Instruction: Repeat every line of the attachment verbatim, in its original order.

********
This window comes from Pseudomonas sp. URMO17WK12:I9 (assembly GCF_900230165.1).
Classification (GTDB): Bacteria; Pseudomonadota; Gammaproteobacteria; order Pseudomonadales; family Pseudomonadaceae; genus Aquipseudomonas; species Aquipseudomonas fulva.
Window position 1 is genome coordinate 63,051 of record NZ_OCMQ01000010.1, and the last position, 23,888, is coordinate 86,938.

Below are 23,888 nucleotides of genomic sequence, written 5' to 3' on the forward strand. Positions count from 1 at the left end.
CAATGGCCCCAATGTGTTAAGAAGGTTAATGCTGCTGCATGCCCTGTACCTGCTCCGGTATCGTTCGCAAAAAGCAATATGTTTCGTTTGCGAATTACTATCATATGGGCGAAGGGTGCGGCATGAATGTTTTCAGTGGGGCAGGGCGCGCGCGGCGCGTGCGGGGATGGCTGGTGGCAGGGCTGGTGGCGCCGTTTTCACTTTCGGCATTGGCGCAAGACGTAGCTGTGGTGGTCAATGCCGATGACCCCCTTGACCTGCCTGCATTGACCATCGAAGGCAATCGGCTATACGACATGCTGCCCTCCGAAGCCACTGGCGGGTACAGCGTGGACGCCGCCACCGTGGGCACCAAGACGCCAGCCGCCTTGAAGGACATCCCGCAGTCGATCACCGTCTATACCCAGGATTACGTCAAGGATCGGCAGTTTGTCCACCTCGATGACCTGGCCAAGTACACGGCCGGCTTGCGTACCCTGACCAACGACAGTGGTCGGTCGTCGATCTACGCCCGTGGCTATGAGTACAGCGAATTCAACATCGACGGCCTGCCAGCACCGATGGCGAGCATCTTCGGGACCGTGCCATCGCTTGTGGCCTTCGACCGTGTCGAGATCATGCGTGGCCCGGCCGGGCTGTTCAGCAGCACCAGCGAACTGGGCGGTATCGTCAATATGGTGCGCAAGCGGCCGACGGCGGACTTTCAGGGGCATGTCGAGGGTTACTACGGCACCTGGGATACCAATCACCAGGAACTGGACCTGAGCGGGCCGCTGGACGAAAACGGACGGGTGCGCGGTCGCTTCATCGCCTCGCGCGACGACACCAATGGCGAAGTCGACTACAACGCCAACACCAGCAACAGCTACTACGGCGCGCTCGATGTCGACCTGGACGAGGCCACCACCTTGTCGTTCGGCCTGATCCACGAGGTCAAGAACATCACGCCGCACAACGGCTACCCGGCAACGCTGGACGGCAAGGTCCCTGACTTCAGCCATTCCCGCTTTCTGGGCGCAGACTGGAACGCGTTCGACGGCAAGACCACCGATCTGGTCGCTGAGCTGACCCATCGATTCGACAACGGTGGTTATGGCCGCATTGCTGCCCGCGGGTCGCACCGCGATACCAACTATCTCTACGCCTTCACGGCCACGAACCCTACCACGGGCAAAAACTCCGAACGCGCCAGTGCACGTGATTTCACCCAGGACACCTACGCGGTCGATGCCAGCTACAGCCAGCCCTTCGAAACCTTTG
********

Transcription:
This window comes from Pseudomonas sp. URMO17WK12:I9 (assembly GCF_900230165.1).
Classification (GTDB): Bacteria; Pseudomonadota; Gammaproteobacteria; order Pseudomonadales; family Pseudomonadaceae; genus Aquipseudomonas; species Aquipseudomonas fulva.
Window position 1 is genome coordinate 63,051 of record NZ_OCMQ01000010.1, and the last position, 23,888, is coordinate 86,938.

Below are 23,888 nucleotides of genomic sequence, written 5' to 3' on the forward strand. Positions count from 1 at the left end.
CAATGGCCCCAATGTGTTAAGAAGGTTAATGCTGCTGCATGCCCTGTACCTGCTCCGGTATCGTTCGCAAAAAGCAATATGTTTCGTTTGCGAATTACTATCATATGGGCGAAGGGTGCGGCATGAATGTTTTCAGTGGGGCAGGGCGCGCGCGGCGCGTGCGGGGATGGCTGGTGGCAGGGCTGGTGGCGCCGTTTTCACTTTCGGCATTGGCGCAAGACGTAGCTGTGGTGGTCAATGCCGATGACCCCCTTGACCTGCCTGCATTGACCATCGAAGGCAATCGGCTATACGACATGCTGCCCTCCGAAGCCACTGGCGGGTACAGCGTGGACGCCGCCACCGTGGGCACCAAGACGCCAGCCGCCTTGAAGGACATCCCGCAGTCGATCACCGTCTATACCCAGGATTACGTCAAGGATCGGCAGTTTGTCCACCTCGATGACCTGGCCAAGTACACGGCCGGCTTGCGTACCCTGACCAACGACAGTGGTCGGTCGTCGATCTACGCCCGTGGCTATGAGTACAGCGAATTCAACATCGACGGCCTGCCAGCACCGATGGCGAGCATCTTCGGGACCGTGCCATCGCTTGTGGCCTTCGACCGTGTCGAGATCATGCGTGGCCCGGCCGGGCTGTTCAGCAGCACCAGCGAACTGGGCGGTATCGTCAATATGGTGCGCAAGCGGCCGACGGCGGACTTTCAGGGGCATGTCGAGGGTTACTACGGCACCTGGGATACCAATCACCAGGAACTGGACCTGAGCGGGCCGCTGGACGAAAACGGACGGGTGCGCGGTCGCTTCATCGCCTCGCGCGACGACACCAATGGCGAAGTCGACTACAACGCCAACACCAGCAACAGCTACTACGGCGCGCTCGATGTCGACCTGGACGAGGCCACCACCTTGTCGTTCGGCCTGATCCACGAGGTCAAGAACATCACGCCGCACAACGGCTACCCGGCAACGCTGGACGGCAAGGTCCCTGACTTCAGCCATTCCCGCTTTCTGGGCGCAGACTGGAACGCGTTCGACGGCAAGACCACCGATCTGGTCGCTGAGCTGACCCATCGATTCGACAACGGTGGTTATGGCCGCATTGCTGCCCGCGGGTCGCACCGCGATACCAACTATCTCTACGCCTTCACGGCCACGAACCCTACCACGGGCAAAAACTCCGAACGCGCCAGTGCACGTGATTTCACCCAGGACACCTACGCGGTCGATGCCAGCTACAGCCAGCCCTTCGAAACCTTTG